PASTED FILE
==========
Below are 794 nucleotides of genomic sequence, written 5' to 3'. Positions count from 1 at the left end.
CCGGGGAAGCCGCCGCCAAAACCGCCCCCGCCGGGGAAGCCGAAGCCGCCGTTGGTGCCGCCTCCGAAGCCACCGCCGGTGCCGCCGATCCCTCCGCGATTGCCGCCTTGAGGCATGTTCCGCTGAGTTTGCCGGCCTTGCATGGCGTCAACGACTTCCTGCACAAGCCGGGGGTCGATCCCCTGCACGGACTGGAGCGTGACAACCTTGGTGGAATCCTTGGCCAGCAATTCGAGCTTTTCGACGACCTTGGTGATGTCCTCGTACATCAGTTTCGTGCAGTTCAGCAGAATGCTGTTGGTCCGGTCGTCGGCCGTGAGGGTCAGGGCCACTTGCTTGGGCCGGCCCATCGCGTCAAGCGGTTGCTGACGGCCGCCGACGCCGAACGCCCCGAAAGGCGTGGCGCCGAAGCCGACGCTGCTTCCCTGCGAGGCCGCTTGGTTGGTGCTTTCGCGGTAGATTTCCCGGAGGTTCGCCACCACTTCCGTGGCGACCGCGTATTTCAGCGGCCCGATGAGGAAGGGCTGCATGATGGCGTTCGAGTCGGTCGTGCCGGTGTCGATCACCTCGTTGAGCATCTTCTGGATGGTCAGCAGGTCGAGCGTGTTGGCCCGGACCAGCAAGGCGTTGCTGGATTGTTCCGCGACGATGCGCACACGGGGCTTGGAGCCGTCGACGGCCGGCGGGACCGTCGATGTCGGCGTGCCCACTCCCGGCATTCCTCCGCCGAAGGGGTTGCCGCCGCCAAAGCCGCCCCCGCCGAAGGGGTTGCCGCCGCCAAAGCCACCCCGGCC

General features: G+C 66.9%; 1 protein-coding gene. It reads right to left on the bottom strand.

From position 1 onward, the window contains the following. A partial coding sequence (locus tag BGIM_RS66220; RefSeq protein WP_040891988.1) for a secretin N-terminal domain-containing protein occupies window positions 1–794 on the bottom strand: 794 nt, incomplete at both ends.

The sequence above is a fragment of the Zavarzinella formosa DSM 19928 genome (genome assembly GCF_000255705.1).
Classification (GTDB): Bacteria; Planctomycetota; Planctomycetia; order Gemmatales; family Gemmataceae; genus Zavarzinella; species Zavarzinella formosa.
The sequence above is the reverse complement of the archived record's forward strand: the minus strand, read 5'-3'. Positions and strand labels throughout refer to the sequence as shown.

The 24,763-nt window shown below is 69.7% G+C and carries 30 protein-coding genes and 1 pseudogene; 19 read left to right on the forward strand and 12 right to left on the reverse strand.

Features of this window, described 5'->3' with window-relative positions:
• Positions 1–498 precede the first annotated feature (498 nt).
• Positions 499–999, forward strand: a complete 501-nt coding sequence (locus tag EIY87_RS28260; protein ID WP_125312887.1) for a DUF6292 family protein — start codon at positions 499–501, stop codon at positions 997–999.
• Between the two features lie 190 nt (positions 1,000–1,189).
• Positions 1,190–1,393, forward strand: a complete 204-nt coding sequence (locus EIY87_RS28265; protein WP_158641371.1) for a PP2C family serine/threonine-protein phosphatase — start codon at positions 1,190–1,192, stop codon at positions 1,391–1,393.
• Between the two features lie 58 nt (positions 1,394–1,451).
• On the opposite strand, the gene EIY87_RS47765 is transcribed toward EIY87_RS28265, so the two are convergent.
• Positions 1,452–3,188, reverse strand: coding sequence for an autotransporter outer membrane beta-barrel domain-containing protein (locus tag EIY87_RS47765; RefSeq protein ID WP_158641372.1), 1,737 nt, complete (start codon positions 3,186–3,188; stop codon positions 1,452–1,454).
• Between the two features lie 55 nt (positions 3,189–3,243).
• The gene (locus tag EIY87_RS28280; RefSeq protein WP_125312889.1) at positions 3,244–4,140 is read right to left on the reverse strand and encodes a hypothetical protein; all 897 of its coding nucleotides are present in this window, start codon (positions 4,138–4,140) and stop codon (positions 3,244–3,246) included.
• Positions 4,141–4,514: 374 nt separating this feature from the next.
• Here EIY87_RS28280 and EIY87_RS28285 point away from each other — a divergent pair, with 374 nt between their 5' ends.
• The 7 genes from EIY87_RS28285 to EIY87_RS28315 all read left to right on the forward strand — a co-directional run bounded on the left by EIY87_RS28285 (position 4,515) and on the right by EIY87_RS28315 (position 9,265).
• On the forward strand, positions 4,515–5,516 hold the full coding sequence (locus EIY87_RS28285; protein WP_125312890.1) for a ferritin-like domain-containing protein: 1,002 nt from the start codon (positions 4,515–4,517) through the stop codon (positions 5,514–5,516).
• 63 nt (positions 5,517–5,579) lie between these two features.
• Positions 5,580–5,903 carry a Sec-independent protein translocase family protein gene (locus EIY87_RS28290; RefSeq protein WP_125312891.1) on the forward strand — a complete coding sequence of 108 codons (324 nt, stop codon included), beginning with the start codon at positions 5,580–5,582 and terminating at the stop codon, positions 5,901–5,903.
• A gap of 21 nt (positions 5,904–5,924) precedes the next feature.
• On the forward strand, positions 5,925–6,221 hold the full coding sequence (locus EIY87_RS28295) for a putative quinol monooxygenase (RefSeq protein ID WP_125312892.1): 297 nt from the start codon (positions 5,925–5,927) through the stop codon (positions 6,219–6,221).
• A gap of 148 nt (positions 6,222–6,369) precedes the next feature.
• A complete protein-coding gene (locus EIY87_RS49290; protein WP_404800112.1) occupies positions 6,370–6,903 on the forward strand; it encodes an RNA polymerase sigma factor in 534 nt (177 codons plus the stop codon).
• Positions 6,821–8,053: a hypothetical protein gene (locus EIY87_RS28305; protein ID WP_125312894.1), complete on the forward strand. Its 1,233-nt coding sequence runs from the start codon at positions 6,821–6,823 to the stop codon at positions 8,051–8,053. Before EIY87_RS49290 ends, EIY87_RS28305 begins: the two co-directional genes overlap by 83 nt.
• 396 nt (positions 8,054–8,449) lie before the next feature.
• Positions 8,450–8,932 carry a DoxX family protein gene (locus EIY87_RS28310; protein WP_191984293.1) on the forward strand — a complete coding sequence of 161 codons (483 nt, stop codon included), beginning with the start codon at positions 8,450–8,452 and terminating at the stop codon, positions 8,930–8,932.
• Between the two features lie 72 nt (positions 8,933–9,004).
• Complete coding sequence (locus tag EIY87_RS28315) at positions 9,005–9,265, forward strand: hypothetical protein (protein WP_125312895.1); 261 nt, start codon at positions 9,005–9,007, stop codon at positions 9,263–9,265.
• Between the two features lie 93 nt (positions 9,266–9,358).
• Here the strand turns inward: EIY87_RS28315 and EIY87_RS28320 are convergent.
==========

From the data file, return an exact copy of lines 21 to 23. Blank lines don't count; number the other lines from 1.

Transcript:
• The 7 genes from EIY87_RS28285 to EIY87_RS28315 all read left to right on the forward strand — a co-directional run bounded on the left by EIY87_RS28285 (position 4,515) and on the right by EIY87_RS28315 (position 9,265).
• On the forward strand, positions 4,515–5,516 hold the full coding sequence (locus EIY87_RS28285; protein WP_125312890.1) for a ferritin-like domain-containing protein: 1,002 nt from the start codon (positions 4,515–4,517) through the stop codon (positions 5,514–5,516).
• 63 nt (positions 5,517–5,579) lie between these two features.